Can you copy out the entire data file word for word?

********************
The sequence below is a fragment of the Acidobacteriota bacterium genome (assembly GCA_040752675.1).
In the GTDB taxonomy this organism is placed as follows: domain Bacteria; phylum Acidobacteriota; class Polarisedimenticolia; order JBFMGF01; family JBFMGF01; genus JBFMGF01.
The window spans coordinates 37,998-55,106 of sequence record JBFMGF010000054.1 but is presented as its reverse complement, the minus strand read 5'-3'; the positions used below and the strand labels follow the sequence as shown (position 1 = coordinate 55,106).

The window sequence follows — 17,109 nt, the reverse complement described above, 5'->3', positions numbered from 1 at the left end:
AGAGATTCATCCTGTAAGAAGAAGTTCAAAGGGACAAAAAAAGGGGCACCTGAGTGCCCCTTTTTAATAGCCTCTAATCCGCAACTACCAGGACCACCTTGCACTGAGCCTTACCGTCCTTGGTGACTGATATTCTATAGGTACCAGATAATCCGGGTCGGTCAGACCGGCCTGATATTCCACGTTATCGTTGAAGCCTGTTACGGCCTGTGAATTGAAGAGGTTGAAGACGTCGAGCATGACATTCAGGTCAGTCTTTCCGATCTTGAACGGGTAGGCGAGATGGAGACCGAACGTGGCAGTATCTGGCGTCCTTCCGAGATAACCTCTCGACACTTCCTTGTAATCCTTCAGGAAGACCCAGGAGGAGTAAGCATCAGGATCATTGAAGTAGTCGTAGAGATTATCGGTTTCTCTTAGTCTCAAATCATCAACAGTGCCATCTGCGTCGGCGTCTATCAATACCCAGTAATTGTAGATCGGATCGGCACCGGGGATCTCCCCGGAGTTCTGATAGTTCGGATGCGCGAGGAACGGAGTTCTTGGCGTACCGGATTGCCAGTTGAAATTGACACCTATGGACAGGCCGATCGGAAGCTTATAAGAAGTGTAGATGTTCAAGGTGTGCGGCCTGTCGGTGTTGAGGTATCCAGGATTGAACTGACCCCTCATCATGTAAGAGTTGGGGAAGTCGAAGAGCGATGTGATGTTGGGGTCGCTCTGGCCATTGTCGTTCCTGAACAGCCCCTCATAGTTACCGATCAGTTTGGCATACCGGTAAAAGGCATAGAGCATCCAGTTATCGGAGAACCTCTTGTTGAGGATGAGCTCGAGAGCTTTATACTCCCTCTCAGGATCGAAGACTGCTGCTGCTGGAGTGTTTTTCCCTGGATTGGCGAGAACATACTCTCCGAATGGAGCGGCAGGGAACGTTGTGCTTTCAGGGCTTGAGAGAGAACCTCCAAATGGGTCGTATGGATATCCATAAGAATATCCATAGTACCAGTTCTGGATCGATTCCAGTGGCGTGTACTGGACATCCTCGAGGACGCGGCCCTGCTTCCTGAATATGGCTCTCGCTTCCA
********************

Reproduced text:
The sequence below is a fragment of the Acidobacteriota bacterium genome (assembly GCA_040752675.1).
In the GTDB taxonomy this organism is placed as follows: domain Bacteria; phylum Acidobacteriota; class Polarisedimenticolia; order JBFMGF01; family JBFMGF01; genus JBFMGF01.
The window spans coordinates 37,998-55,106 of sequence record JBFMGF010000054.1 but is presented as its reverse complement, the minus strand read 5'-3'; the positions used below and the strand labels follow the sequence as shown (position 1 = coordinate 55,106).

The window sequence follows — 17,109 nt, the reverse complement described above, 5'->3', positions numbered from 1 at the left end:
AGAGATTCATCCTGTAAGAAGAAGTTCAAAGGGACAAAAAAAGGGGCACCTGAGTGCCCCTTTTTAATAGCCTCTAATCCGCAACTACCAGGACCACCTTGCACTGAGCCTTACCGTCCTTGGTGACTGATATTCTATAGGTACCAGATAATCCGGGTCGGTCAGACCGGCCTGATATTCCACGTTATCGTTGAAGCCTGTTACGGCCTGTGAATTGAAGAGGTTGAAGACGTCGAGCATGACATTCAGGTCAGTCTTTCCGATCTTGAACGGGTAGGCGAGATGGAGACCGAACGTGGCAGTATCTGGCGTCCTTCCGAGATAACCTCTCGACACTTCCTTGTAATCCTTCAGGAAGACCCAGGAGGAGTAAGCATCAGGATCATTGAAGTAGTCGTAGAGATTATCGGTTTCTCTTAGTCTCAAATCATCAACAGTGCCATCTGCGTCGGCGTCTATCAATACCCAGTAATTGTAGATCGGATCGGCACCGGGGATCTCCCCGGAGTTCTGATAGTTCGGATGCGCGAGGAACGGAGTTCTTGGCGTACCGGATTGCCAGTTGAAATTGACACCTATGGACAGGCCGATCGGAAGCTTATAAGAAGTGTAGATGTTCAAGGTGTGCGGCCTGTCGGTGTTGAGGTATCCAGGATTGAACTGACCCCTCATCATGTAAGAGTTGGGGAAGTCGAAGAGCGATGTGATGTTGGGGTCGCTCTGGCCATTGTCGTTCCTGAACAGCCCCTCATAGTTACCGATCAGTTTGGCATACCGGTAAAAGGCATAGAGCATCCAGTTATCGGAGAACCTCTTGTTGAGGATGAGCTCGAGAGCTTTATACTCCCTCTCAGGATCGAAGACTGCTGCTGCTGGAGTGTTTTTCCCTGGATTGGCGAGAACATACTCTCCGAATGGAGCGGCAGGGAACGTTGTGCTTTCAGGGCTTGAGAGAGAACCTCCAAATGGGTCGTATGGATATCCATAAGAATATCCATAGTACCAGTTCTGGATCGATTCCAGTGGCGTGTACTGGACATCCTCGAGGACGCGGCCCTGCTTCCTGAATATGGCTCTCGCTTCCA